Content and publishing are far from new, but the tools and strategies we use are ever-changing.
Here’s a look back at the trends, projects, and decisions that will define content strategy in 2014 and beyond.
1. Snowfall becomes a verb
The New York Times’ “Snow Fall” debuted in December of 2012, but it wasn’t until 2013 that the verb, “to snowfall” entered the media’s lexicon. “Everyone wants to snowfall now, every day, all desks,” NYT Executive Editor Jill Abramson said at a media conference in May.
2. Long-form carves out a niche
Just when we thought that writing had been defeated once and for all by the formulaic Buzzfeed headline, long-form journalism swooped in to make an almighty comeback. This rising trend spawned the creation of The Atlantic’s Longreads, Buzzfeed’s BuzzReads, and various collections celebrating the art of stories that take upwards of .25 seconds to read.
3. Social networks give long-form some love
For years we’ve been told that visual, “snackable” content was the ultimate driver of engagement on Facebook. In late 2013, Zuckerberg and Co. changed their story entirely, tweaking the News Feed to surface more articles and fewer memes. On a similar note, Google rewarded long-form content producers with the new in-depth articles block on search engine results pages, and Pinterest rolled out Article Pins to give the written word more punch.
4. Content Strategist is (almost) recognized as a real job
I still get blank stares when I tell non-marketing/advertising/design-types that I’m a Content Strategist, but it’s safe to say that we’re making progress. Search Content Strategy on LinkedIn, and you’ll find hundreds of professionals who identify themselves as such. A quick Indeed query for content-related jobs shows that while we can’t quite compete with the demand for web developers, content strategy isn’t a bad skill to have in the post-recession job hunt.
5. Brands build out newsrooms
In 2013 alone, Yahoo! hired New York Times tech reporter David Pogue, LinkedIn and GE hired journalists from Forbes, and a handful of venture capital firms brought in journalists from respected tech and business publications. Brands aren’t just hiring run-of-the-mill writers — they’re luring in big-name journalists with generous pay and newly-coined job titles.
6. Native advertising and co-created content gain ground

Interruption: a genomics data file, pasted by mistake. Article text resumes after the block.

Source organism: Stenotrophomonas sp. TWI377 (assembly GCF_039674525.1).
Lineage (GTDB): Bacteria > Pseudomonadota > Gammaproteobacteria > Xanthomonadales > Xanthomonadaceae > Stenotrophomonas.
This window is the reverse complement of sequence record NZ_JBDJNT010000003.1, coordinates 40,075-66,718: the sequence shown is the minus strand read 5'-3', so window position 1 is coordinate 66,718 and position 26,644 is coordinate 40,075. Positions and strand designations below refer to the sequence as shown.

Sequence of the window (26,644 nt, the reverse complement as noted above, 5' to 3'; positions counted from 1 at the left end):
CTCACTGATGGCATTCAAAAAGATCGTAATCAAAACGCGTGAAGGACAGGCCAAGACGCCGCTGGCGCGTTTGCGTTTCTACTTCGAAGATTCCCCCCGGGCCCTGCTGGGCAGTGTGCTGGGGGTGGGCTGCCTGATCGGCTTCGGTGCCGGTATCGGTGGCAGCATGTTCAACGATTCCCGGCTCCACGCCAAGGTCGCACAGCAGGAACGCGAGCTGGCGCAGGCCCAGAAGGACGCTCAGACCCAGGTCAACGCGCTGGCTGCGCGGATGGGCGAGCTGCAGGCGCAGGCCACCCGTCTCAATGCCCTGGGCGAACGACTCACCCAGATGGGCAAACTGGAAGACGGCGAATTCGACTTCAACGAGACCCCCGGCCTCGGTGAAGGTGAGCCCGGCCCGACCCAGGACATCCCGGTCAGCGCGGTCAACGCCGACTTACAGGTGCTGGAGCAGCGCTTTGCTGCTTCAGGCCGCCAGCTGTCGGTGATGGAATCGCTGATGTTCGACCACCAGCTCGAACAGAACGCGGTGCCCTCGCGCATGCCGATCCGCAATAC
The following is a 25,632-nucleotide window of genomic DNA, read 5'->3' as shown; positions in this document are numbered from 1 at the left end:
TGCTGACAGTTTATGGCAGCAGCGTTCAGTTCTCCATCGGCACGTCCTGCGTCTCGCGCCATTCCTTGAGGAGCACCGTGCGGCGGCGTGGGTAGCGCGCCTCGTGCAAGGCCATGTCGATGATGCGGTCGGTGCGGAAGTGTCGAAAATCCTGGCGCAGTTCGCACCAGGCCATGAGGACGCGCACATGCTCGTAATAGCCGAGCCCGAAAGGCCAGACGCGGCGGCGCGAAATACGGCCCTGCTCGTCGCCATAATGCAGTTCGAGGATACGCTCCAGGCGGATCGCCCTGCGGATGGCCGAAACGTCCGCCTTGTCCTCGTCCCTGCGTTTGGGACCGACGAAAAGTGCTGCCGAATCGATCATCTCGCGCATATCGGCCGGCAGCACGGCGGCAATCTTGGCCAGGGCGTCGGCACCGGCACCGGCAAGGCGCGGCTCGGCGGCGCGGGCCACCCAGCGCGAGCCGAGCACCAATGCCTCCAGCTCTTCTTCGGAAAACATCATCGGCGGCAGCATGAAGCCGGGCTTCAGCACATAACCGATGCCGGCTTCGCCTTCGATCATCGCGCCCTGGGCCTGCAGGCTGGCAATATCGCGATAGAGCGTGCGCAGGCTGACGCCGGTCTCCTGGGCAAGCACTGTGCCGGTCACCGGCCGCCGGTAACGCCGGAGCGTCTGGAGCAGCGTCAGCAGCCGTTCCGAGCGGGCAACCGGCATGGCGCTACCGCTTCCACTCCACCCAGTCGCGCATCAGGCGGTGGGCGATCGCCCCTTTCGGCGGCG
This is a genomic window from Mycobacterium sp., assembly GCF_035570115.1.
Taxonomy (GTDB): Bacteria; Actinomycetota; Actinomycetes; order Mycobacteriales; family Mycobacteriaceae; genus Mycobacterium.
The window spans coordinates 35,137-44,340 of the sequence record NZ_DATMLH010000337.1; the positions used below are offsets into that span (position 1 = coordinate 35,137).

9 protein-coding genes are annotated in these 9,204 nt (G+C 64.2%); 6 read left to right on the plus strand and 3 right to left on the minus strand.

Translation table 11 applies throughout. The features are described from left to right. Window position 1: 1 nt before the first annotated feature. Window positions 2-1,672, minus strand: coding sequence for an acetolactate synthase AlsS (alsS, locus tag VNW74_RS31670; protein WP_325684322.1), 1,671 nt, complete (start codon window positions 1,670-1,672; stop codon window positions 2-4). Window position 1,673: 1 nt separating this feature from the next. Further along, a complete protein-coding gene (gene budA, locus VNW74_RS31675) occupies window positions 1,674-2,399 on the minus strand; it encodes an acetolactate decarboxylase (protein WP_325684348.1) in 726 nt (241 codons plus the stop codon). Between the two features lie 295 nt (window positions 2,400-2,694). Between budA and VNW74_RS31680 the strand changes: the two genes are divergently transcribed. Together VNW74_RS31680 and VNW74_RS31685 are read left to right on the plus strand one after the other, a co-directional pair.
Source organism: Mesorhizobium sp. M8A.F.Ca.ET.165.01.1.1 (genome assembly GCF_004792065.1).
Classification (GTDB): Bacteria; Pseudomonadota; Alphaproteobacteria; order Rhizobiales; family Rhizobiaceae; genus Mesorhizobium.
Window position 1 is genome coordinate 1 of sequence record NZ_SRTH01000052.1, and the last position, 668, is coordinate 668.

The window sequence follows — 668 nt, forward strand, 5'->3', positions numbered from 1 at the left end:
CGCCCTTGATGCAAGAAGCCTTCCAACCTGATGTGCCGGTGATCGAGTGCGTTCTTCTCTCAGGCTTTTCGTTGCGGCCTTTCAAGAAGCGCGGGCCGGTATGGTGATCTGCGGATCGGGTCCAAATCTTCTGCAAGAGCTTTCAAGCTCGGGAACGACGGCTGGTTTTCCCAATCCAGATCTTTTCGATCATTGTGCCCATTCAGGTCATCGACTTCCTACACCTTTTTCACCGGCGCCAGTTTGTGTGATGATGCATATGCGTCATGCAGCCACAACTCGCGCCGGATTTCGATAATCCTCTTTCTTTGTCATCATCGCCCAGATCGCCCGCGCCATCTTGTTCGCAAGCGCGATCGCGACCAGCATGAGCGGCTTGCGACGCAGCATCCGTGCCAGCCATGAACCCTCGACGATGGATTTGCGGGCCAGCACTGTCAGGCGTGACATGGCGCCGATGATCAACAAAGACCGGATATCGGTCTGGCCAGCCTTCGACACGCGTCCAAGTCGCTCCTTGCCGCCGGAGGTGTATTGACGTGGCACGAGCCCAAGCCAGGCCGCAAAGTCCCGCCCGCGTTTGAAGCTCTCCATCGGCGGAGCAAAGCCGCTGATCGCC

Native advertising has been a buzz term for some time now, but in 2013 we really saw it take off. A study from Hexagram shows that 62% of publishers are now offering native advertising. In December the New York Times announced that it will launch its own native ad unit in the coming year, joining the ranks of major brands, agencies, and publishers with entire teams devoted to the production of sponsored content.
7. Print makes a content comeback
While email inboxes, Twitter feeds, and read-it-later ques are bogged down with content, physical mailboxes are seeing significantly less traffic. Brands like Lowe’s, Four Seasons, and Kraft are wisely investing in magazines and other print content in order to shine through the digital noise.
8. Ads push content rather than product
Advertising and content are often handled by separate departments with inconsistent goals. In 2013, we saw quite a few brands break through those silos, backing content marketing efforts with paid media in order to get their content in front of the right people.
9. ‘Busy’ changes reading habits
We’re all guilty of using the ‘too busy’ excuse, and this year that Americanism made its mark on the way we consume content. Apps like Pocket, Evernote, Instapaper, and Mailbox made their way to the mainstream, letting users stash articles that they don’t have time to read now. Blogging platform Medium also introduced the “time to read” metric, which gives visitors a heads up on just how much of their precious time an article will take.
10. The marketplace matures for tools
On the social side, Twitter went public while Facebook stock hit new highs. Marketing software Marketo IPOed, and Oracle, ExactTarget and Pardot were all acquired by larger brands. While the immediate effects may not be apparent, internal restructuring will undoubtedly alter the day-to-day routine of content producers.